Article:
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Indian Institute of Delhi, India Unveils Course in Electric Mobility

The Indian Institute of Technology Delhi has announced it will launch a post-graduate programme in electric mobility. The masters in ‘Tech in Electric Mobility’ will be available in the upcoming academic session- 2021-22. The course is offered by the Centre for Automotive Research and Tribology (CART). According to a news report, the institute board recently approved the programme.

Candidates with a four-year bachelor’s degree in electrical engineering, electrical and electronics engineering, mechanical engineering, industrial engineering, production engineering, mechatronics, automobile, and manufacturing science/engineering can apply. Also, GATE qualified in either electrical engineering (EE), mechanical engineering (ME), or production and industrial engineering (PI) disciplines will be eligible to apply for the two-year master’s degree programme, an IIT-Delhi statement noted.

Additionally, “sponsored candidates” from industry, academia, and government organisations will be encouraged to apply. The programme is multidisciplinary and will cover key aspects related to electric vehicles, including:

  • Drivetrain
  • Chargers/charging infrastructure
  • Battery energy storage systems
  • Battery management systems
  • Reusability of energy storage elements, reliability, and automotive health monitoring,
  • Automotive NVH (noise, vibration, and harshness)
  • Vehicle dynamics
  • Autonomous and connected vehicles
  • Vehicular telematics
  • Materials for electric vehicles, along with hands-on practice and design in laboratories

B K Panigrahi, Head, CART explained that the new PG program has been designed with the active participation of leading professionals from academia and industry. Moreover, CART is already actively engaged and working with many industries on forefront electric vehicle projects. The students will get the opportunity to work with state-of-art laboratory facilities and will also be able to work on various simulation software and HIL platforms.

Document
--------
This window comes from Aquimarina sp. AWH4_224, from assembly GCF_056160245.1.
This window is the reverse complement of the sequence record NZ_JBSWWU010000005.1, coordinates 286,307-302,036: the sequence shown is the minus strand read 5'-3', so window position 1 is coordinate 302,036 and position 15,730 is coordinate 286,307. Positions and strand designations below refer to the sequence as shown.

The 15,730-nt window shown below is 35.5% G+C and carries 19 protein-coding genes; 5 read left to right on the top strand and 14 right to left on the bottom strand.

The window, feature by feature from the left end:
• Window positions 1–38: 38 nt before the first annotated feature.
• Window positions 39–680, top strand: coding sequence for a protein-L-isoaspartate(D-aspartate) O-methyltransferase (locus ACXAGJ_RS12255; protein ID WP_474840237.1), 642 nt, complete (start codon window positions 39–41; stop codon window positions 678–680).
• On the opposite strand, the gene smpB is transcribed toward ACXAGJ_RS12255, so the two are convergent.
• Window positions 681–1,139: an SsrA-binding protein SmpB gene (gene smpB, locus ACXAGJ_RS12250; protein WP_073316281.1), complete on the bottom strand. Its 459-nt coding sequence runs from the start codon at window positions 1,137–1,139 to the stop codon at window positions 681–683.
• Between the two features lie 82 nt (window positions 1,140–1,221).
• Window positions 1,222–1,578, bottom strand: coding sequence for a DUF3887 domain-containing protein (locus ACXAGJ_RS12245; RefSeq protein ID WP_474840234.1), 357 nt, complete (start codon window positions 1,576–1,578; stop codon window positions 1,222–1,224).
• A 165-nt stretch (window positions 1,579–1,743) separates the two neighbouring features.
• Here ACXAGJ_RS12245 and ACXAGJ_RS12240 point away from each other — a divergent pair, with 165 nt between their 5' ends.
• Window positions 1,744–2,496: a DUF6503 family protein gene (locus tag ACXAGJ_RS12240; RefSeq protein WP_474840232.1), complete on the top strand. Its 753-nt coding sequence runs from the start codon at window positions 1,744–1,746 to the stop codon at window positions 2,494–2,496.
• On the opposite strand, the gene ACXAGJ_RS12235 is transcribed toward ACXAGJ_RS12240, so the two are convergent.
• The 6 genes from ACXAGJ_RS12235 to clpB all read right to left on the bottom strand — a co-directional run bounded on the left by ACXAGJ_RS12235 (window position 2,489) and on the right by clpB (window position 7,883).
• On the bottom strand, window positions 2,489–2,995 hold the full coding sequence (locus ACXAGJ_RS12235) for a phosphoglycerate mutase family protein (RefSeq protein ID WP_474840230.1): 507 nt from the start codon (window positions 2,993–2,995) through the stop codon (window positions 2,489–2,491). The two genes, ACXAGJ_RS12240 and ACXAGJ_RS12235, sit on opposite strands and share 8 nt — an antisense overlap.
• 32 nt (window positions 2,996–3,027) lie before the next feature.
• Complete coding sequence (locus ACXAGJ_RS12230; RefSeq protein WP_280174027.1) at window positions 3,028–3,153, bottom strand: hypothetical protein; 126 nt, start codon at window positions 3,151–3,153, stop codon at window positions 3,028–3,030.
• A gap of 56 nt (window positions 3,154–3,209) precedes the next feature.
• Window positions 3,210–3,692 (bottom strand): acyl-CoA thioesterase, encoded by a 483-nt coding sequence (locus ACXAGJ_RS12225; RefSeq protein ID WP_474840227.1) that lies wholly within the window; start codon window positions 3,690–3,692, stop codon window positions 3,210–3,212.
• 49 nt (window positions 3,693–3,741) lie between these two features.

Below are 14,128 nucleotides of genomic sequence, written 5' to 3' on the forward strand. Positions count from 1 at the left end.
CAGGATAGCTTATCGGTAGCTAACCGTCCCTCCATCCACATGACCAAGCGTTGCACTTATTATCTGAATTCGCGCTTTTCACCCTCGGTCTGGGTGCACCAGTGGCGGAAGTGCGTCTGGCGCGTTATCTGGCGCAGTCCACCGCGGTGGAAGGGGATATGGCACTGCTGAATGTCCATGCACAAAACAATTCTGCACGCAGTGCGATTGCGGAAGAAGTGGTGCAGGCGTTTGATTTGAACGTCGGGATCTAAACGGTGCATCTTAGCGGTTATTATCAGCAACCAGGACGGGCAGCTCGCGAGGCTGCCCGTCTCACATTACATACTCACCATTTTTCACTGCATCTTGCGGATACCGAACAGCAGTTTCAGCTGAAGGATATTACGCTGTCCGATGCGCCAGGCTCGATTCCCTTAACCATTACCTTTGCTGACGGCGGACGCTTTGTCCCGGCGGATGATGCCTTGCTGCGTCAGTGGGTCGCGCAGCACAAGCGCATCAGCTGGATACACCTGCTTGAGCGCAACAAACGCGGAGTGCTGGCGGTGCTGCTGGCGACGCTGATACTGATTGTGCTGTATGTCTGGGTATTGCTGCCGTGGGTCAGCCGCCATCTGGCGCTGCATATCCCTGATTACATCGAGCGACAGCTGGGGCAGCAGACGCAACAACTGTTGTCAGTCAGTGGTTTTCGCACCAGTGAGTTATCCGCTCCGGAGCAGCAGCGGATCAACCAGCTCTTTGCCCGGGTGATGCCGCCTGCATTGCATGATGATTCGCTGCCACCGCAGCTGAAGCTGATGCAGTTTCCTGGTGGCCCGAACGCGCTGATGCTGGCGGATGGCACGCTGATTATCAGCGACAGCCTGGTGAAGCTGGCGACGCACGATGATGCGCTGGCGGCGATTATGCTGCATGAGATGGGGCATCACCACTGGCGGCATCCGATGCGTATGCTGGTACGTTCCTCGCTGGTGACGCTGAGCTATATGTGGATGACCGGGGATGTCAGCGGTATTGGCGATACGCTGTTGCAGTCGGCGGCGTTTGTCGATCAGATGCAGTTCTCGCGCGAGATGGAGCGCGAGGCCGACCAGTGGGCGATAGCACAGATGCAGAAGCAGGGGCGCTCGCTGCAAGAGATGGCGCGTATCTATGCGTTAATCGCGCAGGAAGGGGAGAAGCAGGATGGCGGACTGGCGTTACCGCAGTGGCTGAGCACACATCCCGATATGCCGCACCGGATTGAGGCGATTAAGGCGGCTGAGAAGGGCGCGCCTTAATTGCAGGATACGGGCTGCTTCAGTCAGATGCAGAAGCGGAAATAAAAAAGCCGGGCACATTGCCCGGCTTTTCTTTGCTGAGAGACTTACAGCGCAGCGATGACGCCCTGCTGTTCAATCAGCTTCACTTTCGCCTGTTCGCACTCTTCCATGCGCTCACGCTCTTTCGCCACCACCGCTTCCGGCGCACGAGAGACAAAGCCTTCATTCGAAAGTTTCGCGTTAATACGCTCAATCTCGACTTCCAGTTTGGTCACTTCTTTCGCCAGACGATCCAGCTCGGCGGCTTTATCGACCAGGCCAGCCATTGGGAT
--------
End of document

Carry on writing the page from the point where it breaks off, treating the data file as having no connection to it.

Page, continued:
The Centre for Automotive Research and Tribology at IIT-Delhi focuses on conducting high-end research and development in the area of battery-operated electric vehicles, hybrid electric vehicles, storage, and alternate energy sources, autonomous and connected vehicles.

The adoption of electric mobility in India will be powered by new products launched by automakers and the effectiveness of government policies like the production-linked incentive scheme, a news report has said. Electric vehicle penetration is expected to be driven by stringent emission norms, incentive schemes, well-defined long-term policies, the standardisation of charging infrastructure, and a structured approach to reduce dependency on imports. Phase two of the Faster Adoption and Manufacturing of (Hybrid &) Electric Vehicles (FAME-2), production-linked incentives, and government policies are expected to promote electric vehicle demand. Also, improve localisation, increase cost competitiveness, and develop a complete ecosystem.

The report further added that the government has been urging vehicle manufacturers to develop and manufacture electric vehicles to reduce vehicular emissions and curb oil imports. The union government has also been incentivising the purchase of electric vehicles through FAME-2. Further, the government is focusing on driving the adoption of electric vehicles in the two and three-wheeler segments where the price gap has been narrowing.

Battery manufacturing capacities are expected over the medium term as lithium-ion battery cost stands at 40-50% of raw material cost and localisation is necessary to achieve cost competitiveness. The government’s PLI scheme for Advanced Chemistry Cells (ACC) should encourage investments. As electric vehicle demand improves over the medium term, capacities would be commissioned, through investments from OEMs, international ancillaries, and domestic ancillaries and startups, either on their own or through consortiums. Due to economies of scale and technological advancements, battery costs are expected to decrease to below US$100/KWH over the medium term, the report concluded.

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